Charlotte Brontë’s bildungsroman novel Jane Eyre comes to life in this production by the Bristol Old Vic and the National Theatre directed by Sally Cookson. The eponymous heroine lives and learns hardship from her childhood through to her adult life as she faces a turbulent upbringing at Lowood school, leading her to Thornfield Hall as a governess for Mr Rochester’s ward.

Jane Eyre-142 Photography Manuel Harlan
The cast of Jane Eyre. Photo credit for both images: Manuel Harlan

The imposing set at first felt a little contrived, like it was there as an unnecessary exploit and attempt to be inventive rather than serving a specific purpose. But this was quickly transformed as the ensemble swiftly navigate the many ladders and ramps to form a complex structure with many uses. Michael Vale’s set design really clicks when presented as Rochester’s home, Thornfield Hall, as the long corridor and different levels add a sense of depth and diversity to the stage.

What really makes this production stand out is its versatile cast. From the live band on stage underscoring poignant moments in the text and breaking up the dialogue, to the multi-roling actors playing all manner of parts including a very realistic Pilot the dog – a serious highlight in the show. Nadia Clifford plays Jane, she is completely feisty and unforgiving as the heroine, exploring both the childlike elements of Jane and her immense maturity later in the performance. The Byronic hero Mr Rochester is played by Tim Delap who portrays an equal balance of mystery and self-assurance. Melanie Marshall gives a wonderful performance as Bertha Mason who also lends her voice throughout to reveal complexities unbeknownst to Jane. Her rich almost operatic quality is exquisite as her renditions of Noël Coward’s “Mad About the Boy” and Gnarls Barkley’s “Crazy” are performed alongside an original score composed by Benji Bower.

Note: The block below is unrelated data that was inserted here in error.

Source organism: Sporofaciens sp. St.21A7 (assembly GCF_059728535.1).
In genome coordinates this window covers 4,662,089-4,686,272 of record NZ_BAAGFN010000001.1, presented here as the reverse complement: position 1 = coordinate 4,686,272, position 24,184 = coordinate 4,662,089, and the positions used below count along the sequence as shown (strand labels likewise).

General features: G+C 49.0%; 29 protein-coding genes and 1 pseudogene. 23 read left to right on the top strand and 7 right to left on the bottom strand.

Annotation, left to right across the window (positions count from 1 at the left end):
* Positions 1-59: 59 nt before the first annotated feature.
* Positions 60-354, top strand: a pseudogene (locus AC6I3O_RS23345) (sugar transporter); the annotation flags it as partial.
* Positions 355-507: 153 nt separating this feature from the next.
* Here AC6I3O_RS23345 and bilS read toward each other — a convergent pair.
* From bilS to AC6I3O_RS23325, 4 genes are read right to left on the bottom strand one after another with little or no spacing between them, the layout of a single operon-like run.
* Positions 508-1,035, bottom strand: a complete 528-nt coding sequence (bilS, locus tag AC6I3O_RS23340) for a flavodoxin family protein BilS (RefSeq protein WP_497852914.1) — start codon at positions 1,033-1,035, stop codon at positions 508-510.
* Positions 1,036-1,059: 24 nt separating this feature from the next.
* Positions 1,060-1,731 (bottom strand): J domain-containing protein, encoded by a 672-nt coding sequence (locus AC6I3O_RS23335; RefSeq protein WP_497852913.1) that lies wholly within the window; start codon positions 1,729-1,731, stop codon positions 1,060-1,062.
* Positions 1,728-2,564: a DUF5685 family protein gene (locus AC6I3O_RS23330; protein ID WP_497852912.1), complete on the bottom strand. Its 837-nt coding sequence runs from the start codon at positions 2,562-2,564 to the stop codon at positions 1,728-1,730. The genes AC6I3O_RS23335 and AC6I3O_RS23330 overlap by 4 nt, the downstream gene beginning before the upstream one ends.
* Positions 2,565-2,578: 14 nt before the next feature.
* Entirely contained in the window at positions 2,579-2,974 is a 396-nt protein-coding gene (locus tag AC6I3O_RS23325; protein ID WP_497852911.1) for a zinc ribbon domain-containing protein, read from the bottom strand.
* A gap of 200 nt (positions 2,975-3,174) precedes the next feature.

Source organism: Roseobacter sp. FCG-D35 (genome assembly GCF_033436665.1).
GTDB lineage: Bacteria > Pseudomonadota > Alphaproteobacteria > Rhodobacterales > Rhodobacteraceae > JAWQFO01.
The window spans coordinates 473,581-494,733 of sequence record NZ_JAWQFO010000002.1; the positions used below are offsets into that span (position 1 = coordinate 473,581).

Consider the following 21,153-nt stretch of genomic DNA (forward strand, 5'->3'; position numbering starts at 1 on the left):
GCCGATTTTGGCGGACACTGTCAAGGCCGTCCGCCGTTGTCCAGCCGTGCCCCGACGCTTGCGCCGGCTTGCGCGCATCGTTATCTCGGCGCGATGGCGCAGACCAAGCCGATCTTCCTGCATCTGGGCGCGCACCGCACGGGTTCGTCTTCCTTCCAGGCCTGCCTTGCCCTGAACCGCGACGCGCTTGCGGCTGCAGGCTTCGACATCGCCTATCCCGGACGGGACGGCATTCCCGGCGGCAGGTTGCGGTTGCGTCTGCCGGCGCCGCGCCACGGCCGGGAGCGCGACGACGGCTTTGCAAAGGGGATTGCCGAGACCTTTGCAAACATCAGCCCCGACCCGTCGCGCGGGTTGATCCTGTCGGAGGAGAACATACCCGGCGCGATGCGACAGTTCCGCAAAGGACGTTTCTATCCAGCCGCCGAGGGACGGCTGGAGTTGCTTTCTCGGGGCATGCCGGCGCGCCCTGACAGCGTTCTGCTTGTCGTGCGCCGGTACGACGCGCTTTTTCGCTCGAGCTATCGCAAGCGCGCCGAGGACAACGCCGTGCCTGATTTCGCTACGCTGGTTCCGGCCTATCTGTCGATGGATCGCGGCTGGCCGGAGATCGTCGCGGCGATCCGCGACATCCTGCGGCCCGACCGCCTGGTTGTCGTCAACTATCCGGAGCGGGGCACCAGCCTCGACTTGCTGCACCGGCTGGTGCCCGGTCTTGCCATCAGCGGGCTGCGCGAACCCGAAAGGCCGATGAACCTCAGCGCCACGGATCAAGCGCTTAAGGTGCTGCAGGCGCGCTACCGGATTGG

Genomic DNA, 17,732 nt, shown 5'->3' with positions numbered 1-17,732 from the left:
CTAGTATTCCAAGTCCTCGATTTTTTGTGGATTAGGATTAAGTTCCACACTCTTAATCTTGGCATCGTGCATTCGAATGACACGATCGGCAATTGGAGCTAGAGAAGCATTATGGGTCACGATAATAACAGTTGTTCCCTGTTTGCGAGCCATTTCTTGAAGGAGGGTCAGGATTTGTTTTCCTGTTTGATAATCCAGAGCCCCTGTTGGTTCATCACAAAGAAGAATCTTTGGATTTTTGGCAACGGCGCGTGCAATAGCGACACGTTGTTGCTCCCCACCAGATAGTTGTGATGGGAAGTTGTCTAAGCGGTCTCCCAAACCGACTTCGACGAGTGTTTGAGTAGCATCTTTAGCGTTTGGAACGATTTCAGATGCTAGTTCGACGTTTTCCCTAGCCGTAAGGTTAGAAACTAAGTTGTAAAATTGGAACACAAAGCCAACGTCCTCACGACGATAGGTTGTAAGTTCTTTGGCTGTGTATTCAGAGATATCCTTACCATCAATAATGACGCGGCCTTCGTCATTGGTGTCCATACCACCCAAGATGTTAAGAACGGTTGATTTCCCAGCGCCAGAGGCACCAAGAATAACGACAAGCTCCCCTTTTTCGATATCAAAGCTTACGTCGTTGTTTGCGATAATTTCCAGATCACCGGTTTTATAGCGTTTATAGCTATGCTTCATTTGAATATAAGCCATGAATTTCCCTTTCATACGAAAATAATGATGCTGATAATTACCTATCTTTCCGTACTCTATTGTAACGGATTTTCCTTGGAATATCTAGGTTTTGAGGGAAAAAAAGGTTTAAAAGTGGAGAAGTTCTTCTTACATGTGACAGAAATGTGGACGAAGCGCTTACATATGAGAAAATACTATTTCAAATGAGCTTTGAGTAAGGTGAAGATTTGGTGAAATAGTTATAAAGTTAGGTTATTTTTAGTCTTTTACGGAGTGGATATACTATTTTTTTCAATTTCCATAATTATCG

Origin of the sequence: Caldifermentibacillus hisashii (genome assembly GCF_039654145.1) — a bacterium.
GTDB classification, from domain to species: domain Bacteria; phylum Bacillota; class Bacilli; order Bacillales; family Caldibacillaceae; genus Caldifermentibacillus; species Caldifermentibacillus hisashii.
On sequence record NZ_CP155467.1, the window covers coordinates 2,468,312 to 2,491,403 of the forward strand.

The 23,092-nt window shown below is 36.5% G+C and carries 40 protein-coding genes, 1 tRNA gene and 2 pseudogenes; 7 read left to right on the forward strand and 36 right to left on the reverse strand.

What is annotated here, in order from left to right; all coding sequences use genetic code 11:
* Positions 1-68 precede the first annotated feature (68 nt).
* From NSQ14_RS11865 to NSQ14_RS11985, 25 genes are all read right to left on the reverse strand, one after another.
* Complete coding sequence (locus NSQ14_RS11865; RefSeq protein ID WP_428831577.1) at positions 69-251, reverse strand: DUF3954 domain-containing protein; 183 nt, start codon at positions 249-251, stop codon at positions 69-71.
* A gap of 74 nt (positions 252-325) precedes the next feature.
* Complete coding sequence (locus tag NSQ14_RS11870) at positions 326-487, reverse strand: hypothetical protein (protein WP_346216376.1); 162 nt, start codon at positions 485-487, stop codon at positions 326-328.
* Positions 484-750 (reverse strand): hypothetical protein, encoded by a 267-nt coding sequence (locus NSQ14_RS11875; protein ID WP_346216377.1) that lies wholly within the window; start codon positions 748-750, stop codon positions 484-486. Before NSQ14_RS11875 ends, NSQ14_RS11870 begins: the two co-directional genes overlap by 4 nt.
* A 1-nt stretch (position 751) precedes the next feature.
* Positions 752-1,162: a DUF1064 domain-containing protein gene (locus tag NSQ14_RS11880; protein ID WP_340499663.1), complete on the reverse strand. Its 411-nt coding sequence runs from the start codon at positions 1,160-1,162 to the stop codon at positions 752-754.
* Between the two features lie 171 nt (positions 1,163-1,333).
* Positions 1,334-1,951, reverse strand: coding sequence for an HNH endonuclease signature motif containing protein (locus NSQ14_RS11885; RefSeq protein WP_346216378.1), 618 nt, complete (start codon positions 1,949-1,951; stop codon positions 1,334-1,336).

This proto-feminist novel is explored on stage entirely convincingly, while adding elements of modernity to the well known original text from the music and sound design to the elaborate set. See this stylised remake of the classic on tour until 23rd September 2017.

Advertisements

Leave a Reply

Fill in your details below or click an icon to log in:

WordPress.com Logo

You are commenting using your WordPress.com account. Log Out / Change )

Twitter picture

You are commenting using your Twitter account. Log Out / Change )

Facebook photo

You are commenting using your Facebook account. Log Out / Change )

Google+ photo

You are commenting using your Google+ account. Log Out / Change )

Connecting to %s